Eight Wellington City Councillors – given the critical constitutional choice of Treaty partnership or democracy – yesterday voted in favour of further undermining the council’s democratic election and decision-making structures by granting voting rights to the representatives appointed by Maori tribes to sit on council committees.
Only six councillors voted against an arrangement to allow one representative from each of Taranaki Whānui ki Te Upoko o Te Ika and Ngāti Toa Rangatira to sit on most council committees and subcommittees with full voting rights from 1 July.
The council will reimburse each tribe by paying an annual fee, equivalent to the remuneration of a full time elected member, which is currently $111,225.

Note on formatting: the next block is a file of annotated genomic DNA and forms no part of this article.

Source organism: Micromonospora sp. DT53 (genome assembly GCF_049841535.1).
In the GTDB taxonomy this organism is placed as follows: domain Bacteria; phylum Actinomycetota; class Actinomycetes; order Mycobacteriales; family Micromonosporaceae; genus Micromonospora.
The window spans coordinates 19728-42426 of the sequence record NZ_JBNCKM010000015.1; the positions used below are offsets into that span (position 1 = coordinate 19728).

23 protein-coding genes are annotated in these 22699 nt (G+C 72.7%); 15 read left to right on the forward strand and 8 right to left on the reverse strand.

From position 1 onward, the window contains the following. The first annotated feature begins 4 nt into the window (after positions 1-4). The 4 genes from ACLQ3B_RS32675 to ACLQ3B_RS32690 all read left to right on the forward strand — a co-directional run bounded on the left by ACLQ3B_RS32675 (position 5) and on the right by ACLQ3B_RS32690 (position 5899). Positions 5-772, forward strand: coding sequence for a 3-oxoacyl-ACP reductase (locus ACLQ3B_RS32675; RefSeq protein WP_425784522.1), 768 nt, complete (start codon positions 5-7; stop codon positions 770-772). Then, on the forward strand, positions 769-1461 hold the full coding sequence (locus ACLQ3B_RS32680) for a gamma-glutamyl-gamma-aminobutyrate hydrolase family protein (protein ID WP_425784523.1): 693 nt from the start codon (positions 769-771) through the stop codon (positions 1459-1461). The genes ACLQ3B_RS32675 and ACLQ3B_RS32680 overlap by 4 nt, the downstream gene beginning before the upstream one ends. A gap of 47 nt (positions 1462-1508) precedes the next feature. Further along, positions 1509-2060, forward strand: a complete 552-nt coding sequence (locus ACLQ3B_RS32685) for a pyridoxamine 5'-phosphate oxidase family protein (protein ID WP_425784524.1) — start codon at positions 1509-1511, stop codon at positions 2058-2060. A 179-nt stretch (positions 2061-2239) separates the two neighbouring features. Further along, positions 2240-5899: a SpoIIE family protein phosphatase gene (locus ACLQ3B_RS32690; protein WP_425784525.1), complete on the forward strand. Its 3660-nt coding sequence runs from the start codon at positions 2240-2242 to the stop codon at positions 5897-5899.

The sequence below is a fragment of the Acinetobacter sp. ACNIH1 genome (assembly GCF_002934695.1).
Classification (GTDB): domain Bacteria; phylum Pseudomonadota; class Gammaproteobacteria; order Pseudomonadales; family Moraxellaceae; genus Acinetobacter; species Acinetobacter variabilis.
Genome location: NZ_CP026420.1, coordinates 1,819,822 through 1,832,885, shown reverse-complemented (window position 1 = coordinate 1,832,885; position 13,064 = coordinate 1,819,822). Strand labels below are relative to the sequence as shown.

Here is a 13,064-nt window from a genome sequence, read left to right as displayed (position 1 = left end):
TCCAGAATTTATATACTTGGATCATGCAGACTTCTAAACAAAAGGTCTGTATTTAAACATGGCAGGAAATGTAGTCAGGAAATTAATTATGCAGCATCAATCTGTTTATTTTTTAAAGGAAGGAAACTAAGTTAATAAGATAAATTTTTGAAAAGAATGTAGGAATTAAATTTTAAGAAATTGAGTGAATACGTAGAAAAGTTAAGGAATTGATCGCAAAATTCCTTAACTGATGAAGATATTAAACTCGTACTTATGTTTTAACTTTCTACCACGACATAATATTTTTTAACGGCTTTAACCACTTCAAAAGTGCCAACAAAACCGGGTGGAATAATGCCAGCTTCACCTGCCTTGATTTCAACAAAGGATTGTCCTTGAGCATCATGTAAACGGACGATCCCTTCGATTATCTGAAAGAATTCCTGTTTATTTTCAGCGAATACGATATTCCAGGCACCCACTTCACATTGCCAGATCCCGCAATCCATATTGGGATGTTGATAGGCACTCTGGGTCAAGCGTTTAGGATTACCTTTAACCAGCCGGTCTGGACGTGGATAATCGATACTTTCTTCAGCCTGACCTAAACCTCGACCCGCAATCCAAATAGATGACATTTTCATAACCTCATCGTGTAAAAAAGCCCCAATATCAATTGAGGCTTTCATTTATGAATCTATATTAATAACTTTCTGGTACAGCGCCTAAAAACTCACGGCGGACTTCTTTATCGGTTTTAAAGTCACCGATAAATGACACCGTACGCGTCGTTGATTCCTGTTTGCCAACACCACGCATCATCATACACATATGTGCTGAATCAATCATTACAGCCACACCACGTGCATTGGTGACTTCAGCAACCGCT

Some councillors egregiously magnified their anti-democratic instincts by rebuking the Mayor (as the Dominion-Post reports) for
“ … putting forward an amendment calling for the ‘significant’ change to be put out for public feedback before going to a council vote.”
Curiously, the words “significant” has been put in quotes.
Does the newspaper think otherwise?
Apparently yes, because its report of this governance vote (relegated to Page 4 this morning) focused on Mayor Andy Foster being accused of “delay tactics” for suggesting the proposal be taken to the public for discussion.
One councillor, Jenny Condie, said the proposal did not require formal public feedback because it would be “rectifying an injustice”.
But shouldn’t the public be allowed to assess the nature of this injustice and influence the remedy? Continue reading “Capital thinking on decolonisation – give voting rights to tribal appointees on council committees and mute the voice of non-Maori”